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HERd Management: Farm tour benefits: Get things done and connect with consumers

Janet Bremer for Progressive Dairyman Published on 24 November 2017

“We are going to get some projects done.” That was my mom’s declaration each time company was coming. It didn’t matter whether it was a graduation, holiday or anniversary. It was a deadline to get a big goal accomplished. “How silly,” I thought. “No one is going to notice.”

Do you ever have those moments when you find yourself quoting your mom, and cringing a bit because you swore you would never become your mother? I have had those frightening moments a lot lately – and you know what? She was right; deadlines do get the goals accomplished.



So why am I telling you this? Our farm gets frequent requests to host farm tours. My husband and I have typically declined the requests. It can be a lot of preparation. It takes time away from doing our daily chores that still need to get done.

Our farm isn’t new. We don’t have the latest equipment or state-of-the-art facilities. Our farm isn’t big. Yes, we came up with a long lists of reasons to say no.

When I was younger, all my grandparents and all six of my uncle’s families were dairy farmers. Notice I said “were.” Today, only about 2 percent of the U.S. population lives on a farm. Most folks are two to three generations removed from farming.

So who is going to answer consumers’ questions? Who is going to refute misinformation? Who is going to defend farmers – our farming methods, our animal care and our treatment of the land? Are we going to sit back and let this bashing and misinformation continue, or are we going to step up and tell our side of the story? And that’s how it happened. That’s what made my family open to hosting farm tours.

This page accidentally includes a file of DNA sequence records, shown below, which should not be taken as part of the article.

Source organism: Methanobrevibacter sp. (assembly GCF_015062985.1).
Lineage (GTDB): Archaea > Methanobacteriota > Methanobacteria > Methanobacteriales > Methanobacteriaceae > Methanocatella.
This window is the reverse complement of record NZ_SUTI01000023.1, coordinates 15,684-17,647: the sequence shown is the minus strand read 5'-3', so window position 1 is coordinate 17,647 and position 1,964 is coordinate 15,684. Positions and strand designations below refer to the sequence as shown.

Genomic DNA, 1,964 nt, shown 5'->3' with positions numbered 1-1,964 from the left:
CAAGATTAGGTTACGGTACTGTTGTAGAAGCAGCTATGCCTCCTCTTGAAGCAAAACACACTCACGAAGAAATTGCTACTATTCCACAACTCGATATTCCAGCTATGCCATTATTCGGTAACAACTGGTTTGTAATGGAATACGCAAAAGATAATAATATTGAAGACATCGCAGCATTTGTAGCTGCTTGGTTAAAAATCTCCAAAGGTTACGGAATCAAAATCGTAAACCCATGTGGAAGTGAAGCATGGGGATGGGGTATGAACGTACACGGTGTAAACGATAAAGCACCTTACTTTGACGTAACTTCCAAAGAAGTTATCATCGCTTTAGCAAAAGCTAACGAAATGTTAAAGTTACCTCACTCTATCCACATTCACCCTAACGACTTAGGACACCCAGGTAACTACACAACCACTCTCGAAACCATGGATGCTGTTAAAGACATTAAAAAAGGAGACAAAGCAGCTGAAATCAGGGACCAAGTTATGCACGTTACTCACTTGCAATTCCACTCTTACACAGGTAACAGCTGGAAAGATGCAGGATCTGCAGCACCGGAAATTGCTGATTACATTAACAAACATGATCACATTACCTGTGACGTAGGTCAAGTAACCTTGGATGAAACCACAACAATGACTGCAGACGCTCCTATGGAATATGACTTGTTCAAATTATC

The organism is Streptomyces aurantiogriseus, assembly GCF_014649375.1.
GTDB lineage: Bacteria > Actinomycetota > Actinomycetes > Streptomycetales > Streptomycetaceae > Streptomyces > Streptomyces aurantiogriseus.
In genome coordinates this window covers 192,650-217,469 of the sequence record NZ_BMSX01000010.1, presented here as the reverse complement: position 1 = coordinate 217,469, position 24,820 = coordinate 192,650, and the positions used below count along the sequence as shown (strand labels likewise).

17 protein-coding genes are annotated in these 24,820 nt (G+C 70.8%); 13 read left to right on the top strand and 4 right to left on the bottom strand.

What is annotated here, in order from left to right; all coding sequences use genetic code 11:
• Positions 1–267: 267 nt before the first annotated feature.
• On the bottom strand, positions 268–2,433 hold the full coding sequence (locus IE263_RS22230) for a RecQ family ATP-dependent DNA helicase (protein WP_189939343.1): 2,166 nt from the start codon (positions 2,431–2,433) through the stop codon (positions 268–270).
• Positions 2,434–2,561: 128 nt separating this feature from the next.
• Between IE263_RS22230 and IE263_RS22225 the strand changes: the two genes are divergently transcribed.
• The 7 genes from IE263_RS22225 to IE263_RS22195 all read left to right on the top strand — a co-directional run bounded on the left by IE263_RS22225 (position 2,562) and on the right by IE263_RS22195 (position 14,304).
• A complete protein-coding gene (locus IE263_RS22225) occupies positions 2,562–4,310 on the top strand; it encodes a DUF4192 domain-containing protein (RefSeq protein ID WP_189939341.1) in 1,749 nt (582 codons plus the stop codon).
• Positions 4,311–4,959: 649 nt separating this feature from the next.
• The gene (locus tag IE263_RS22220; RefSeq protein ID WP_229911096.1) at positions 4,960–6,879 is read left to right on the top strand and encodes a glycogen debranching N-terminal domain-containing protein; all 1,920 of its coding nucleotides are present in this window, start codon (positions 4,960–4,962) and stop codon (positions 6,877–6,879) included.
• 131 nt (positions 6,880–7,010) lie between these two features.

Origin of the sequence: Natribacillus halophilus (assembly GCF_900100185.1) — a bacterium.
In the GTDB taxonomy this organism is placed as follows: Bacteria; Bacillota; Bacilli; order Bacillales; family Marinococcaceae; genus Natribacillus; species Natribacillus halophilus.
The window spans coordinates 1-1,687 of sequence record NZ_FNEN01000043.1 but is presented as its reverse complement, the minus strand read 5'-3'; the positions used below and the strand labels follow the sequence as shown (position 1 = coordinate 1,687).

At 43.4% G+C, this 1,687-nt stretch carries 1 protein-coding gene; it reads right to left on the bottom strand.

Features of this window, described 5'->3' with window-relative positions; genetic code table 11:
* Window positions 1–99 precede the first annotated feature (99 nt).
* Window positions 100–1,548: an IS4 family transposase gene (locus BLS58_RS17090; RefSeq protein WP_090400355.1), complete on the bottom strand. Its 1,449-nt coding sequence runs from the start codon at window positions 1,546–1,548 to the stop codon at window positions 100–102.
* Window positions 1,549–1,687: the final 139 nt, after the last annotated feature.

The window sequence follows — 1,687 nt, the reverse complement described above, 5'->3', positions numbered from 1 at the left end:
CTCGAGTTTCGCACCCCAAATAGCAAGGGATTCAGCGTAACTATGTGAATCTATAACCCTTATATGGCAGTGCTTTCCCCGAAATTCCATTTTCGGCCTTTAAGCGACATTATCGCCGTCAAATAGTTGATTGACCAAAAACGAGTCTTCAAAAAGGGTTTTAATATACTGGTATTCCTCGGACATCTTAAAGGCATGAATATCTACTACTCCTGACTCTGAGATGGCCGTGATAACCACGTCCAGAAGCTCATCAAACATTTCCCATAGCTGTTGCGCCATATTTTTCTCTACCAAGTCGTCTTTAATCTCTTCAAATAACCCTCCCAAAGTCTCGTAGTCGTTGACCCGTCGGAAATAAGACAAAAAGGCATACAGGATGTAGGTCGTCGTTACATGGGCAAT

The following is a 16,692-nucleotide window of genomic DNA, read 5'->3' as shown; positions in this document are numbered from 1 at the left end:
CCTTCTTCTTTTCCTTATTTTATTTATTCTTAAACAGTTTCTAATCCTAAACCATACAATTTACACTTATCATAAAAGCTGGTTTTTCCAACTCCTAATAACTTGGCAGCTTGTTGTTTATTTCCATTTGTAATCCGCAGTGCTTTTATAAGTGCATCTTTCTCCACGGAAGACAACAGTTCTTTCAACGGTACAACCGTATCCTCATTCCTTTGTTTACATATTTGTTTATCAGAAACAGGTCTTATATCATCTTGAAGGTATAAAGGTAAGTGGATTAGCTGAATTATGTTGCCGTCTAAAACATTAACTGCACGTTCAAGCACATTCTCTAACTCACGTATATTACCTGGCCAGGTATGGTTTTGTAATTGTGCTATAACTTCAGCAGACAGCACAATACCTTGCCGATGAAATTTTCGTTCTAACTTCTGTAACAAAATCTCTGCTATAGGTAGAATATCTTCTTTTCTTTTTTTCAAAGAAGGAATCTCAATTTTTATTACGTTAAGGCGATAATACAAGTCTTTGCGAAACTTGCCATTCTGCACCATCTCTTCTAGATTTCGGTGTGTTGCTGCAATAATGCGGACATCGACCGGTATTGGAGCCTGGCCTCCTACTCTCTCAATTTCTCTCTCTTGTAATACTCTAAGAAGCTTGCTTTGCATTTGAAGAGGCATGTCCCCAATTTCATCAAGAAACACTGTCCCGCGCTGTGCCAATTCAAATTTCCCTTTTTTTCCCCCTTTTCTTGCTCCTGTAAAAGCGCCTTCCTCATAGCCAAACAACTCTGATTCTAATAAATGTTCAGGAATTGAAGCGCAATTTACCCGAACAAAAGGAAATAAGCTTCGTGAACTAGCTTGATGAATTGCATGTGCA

I’d like to share a bit about a couple of recent farm tours we hosted. The first was a youth orchestra from Germany. Eighty youth and their chaperones descended on our dairy farm.


Since they were from an agricultural area in Germany, their host organization felt they would appreciate seeing the difference between our farming practices versus that of their homeland. Upon arrival, we discovered they were from wine country and knew very little about dairy farming.

Since there were 90 people in this tour, we broke into three groups and rotated between three stations. One station was the calf barn hosted by Grandma (our champion calf-raiser) who spoke about newborn calf care. Our son, Michael, handled the milking station that explained cow care and the milking process.

My husband, John, then showed and described the feeding as well as the crops. The students were so eager to ask questions and learn as much as possible. And they didn’t refuse the ice cream treats at the end of the tour either.

Another tour involved a television appearance. A Minneapolis TV show wanted to feature women in agriculture. I wasn’t about to turn down this opportunity, even though those thoughts of “Is our farm good enough?” came flooding back.

Shannon, the female interviewer, wanted my daughter, Sara, and me to teach her what we do each day on the farm. Sara gave her a lesson in cow milking, and I did a tutorial on calf feeding. Shannon had never been on a farm, and I was amazed at how interested she was and what she wanted to know. I recently got the opportunity to meet up with Shannon at the Minnesota State Fair, and she said the segment filmed at our farm is one of the most-talked-about stories.

Guess what? We have never hosted a tour where someone commented that our farm wasn’t new or didn’t have the latest equipment or wasn’t big enough. Sometimes I think we as farmers don’t realize most people don’t know what we do.


We are so often surrounded by fellow farmers, and we take for granted that everyone understands our responsibilities on the farm. There is a huge desire for consumers to know where their food comes from, and touring a farm is a great way to satisfy that curiosity.

So is it work to host farm tours? You bet. Is there preparation that needs to be done? Of course. Does it disrupt the flow of chores? Sometimes. Is it worth it? Absolutely. I know not everyone is comfortable hosting farm tours, but I encourage you to at least consider giving it a try.

If farm tours aren’t for you, perhaps there is another way you can share your dairy story through speaking opportunities, social media and even one-on-one conversations.

And Mom was right; deadlines do help to accomplish goals and get projects done. My family has always prided ourselves on having a well-organized and neat, clean farm, but when you are preparing for a tour, there is always a little extra spiffing up, even if no one notices.  end mark

Janet Bremer blogs at My Barnyard View and can be found on Facebook (My Barnyard View).

Janet Bremer
  • Janet Bremer

  • Dairy Producer
  • Hastings, Minnesota
  • Email Janet Bremer